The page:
In ‘Fight for 15’ win, N.Y.U. will boost pay for student workers

fight for 15 photo
N.Y.U. undergraduate Hannah Fullerton, who is a student worker at the university, said the pay raise will “help put a dent” in her college loans.

BY YANNIC RACK | Student workers at New York University will soon make $15 an hour, after the school’s new president announced he would raise their minimum wage over the next three years, ending a yearlong campaign by activists who demanded better pay at the country’s third-most expensive college.

Andrew Hamilton, who took over the reins at the school in January, wrote in a memo to students and faculty last week that the pay raise would be implemented starting this year.

“The topic that recurs most often in my meetings with students is affordability,” Hamilton wrote on Thurs., Mar. 24. “As I have listened to students in various settings, I have repeatedly heard that raising the minimum hourly rate we pay to student workers is an important way to reduce the burden on families and to ease the pressure that students sometimes feel, even when they are getting generous scholarship aid.”

The increase will be incremental, with a new minimum hourly rate of $12 for 2016-17, a minimum of $13.50 for 2017-18, and a final raise to $15 an hour for 2018-19, according to the university.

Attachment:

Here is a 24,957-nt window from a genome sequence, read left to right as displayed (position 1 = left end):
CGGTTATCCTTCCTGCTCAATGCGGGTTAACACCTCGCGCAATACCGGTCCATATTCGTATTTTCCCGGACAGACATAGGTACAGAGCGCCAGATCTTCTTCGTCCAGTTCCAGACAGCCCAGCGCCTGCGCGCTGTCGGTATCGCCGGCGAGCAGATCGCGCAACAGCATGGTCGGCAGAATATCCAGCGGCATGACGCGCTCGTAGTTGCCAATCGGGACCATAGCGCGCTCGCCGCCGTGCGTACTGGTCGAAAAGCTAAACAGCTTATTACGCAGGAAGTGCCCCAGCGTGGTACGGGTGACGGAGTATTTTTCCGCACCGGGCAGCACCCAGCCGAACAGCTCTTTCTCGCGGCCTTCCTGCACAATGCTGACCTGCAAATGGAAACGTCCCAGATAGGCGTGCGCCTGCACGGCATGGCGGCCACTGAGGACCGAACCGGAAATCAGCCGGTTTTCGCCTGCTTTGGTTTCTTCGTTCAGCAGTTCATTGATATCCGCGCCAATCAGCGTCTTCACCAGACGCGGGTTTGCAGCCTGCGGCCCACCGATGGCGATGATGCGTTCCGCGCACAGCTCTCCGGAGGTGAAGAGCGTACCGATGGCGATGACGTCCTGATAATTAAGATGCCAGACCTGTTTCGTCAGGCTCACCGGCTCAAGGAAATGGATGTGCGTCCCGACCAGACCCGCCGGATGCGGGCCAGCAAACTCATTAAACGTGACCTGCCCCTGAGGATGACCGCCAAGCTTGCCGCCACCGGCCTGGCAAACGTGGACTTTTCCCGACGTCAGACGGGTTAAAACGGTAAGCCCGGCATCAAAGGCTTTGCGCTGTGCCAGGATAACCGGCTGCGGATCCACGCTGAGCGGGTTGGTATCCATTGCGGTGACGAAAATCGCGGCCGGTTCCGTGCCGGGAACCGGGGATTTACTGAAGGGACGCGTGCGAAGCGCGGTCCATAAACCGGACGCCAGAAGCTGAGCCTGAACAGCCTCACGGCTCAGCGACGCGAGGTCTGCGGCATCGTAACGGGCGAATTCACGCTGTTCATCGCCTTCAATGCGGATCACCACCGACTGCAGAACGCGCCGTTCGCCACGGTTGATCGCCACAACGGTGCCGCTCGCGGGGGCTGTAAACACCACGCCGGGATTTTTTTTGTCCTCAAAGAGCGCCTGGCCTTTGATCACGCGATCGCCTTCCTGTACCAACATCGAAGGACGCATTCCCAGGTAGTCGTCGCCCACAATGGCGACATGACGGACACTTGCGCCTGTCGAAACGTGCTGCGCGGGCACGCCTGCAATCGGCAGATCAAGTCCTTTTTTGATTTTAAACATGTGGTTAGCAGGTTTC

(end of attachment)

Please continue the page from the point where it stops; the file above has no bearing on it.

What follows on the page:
The announcement, which comes as Governor Andrew Cuomo is pushing for a $15 minimum wage across New York State and the “Fight for 15” movement is gaining momentum nationwide, was followed by Columbia University announcing its own wage increase less than a week later.

Students at N.Y.U., who say they were previously paid as little as $9 an hour, praised the school’s move but remained skeptical about their new leader’s intentions.

“It’s the result of a long student-led campaign on campus, and so we’re very excited that N.Y.U. is taking this step forward,” said Katie Shane, a junior and a member of the local chapter of the national organization United Students Against Sweatshops. “But it’s still up in the air whether this is a trend or just a one-time decision,” she added.

Hamilton, who spent the last six years as vice chancellor of Oxford University, succeeded John Sexton, whose billion-dollar “N.Y.U. 2031” expansion plan in Greenwich Village alienated large groups of local residents and faculty members before his 13-year tenure ended last year.

Despite scoring points for the minimum-wage announcement, Shane said that other issues around fair education at the school remain under Hamilton.

She was one of a few dozen students who took part in a 30-hour occupation of the university’s Kimmel Center last weekend, for example, in a protest over N.Y.U.’s continued use of “the box” — which formerly incarcerated applicants must check — on its school applications.

the box pic
Not resting after the “Fight for 15” victory, N.Y.U. student activists say there are still other pressing issues to address on campus, such as getting the school to remove “the box” from its college applications. The activists say criminal-history checkboxes create barriers to higher education for otherwise qualified applicants.